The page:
Video surveillance can be used for security breaches, crime prevention and incident investigations, but with the advancements of AI and machine learning (ML) along with improved chipset technologies and increased processing power, video solutions can aid the healthcare sector in many new and exciting ways.

With open-platform technology cameras, healthcare providers have the flexibility to implement custom or third-party analytics for a variety of applications, such as object detection, loitering detection, license plate recognition or weapons detection.

If healthcare security wants to follow a visitor in a yellow shirt or see where a specific object came from, for example, video analytics can offer the answer, streamlining the process and saving staff hours of manual searching.

Additionally, video analytics can be used to detect aggressive behaviors, such as sudden movements, running or charging.

To streamline response and allow staff to intervene before tensions arise or a situation escalates, people counting analytics can be incorporated with video cameras to alert emergency room staff when the number of people in a waiting room crosses a particular threshold.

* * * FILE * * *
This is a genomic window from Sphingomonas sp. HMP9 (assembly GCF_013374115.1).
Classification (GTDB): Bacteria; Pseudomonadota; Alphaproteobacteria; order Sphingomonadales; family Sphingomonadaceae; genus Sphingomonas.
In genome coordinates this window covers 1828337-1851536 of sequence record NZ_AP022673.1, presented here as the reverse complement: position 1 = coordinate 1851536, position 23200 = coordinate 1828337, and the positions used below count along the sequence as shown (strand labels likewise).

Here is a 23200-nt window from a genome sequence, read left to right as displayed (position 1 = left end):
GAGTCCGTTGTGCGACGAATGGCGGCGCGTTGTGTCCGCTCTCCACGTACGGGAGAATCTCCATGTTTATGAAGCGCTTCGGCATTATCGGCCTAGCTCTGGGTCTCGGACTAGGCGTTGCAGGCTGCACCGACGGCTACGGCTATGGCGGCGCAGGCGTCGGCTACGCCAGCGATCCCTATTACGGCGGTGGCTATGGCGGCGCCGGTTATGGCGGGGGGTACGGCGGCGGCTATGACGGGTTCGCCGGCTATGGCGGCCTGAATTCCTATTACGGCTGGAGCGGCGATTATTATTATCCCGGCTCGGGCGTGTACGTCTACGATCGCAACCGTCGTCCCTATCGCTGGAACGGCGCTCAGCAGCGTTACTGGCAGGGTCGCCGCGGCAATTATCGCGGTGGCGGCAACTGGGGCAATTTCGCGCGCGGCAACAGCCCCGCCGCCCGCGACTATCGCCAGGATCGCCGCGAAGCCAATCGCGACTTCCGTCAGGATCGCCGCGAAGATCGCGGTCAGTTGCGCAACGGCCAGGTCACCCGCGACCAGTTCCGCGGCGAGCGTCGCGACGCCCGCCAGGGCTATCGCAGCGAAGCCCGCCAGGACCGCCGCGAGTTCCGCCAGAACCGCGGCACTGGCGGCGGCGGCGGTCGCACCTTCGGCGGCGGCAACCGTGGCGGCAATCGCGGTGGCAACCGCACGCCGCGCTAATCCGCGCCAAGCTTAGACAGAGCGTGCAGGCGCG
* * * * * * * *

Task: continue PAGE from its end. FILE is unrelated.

Cameras can be integrated with software or digital fencing analytics designed to track patient movements, detect falls or alert personnel of an attempt to leave a room.

Analytics can alert staff in real-time when an event does occur and be used to document incidents after the fact.

In senior care units, mental health facilities or children’s wards where patients could wander or get lost, healthcare facilities can integrate real-time locating systems (RTLS) with video to track and identify at-risk patients’ movements.

In these applications, patient privacy can be safeguarded in a number of ways.

Cameras can be designed to only show live-feed video and real-time alerts for response; edge-based analytics can dynamically mask people’s faces and bodies in real-time, allowing healthcare personnel to see movements and situations while still protecting a patient’s identity.

Another way healthcare providers can optimize response and operations is incorporating audio and video together.

IP audio integrated with video can be tailored to target specific pain points and give security both eyes and ears to an incident.

Like behavioral analytics, audio analytics can be trained to detect specific behaviors such as raised voices, cries of pain, gunshots or other potential signs of danger.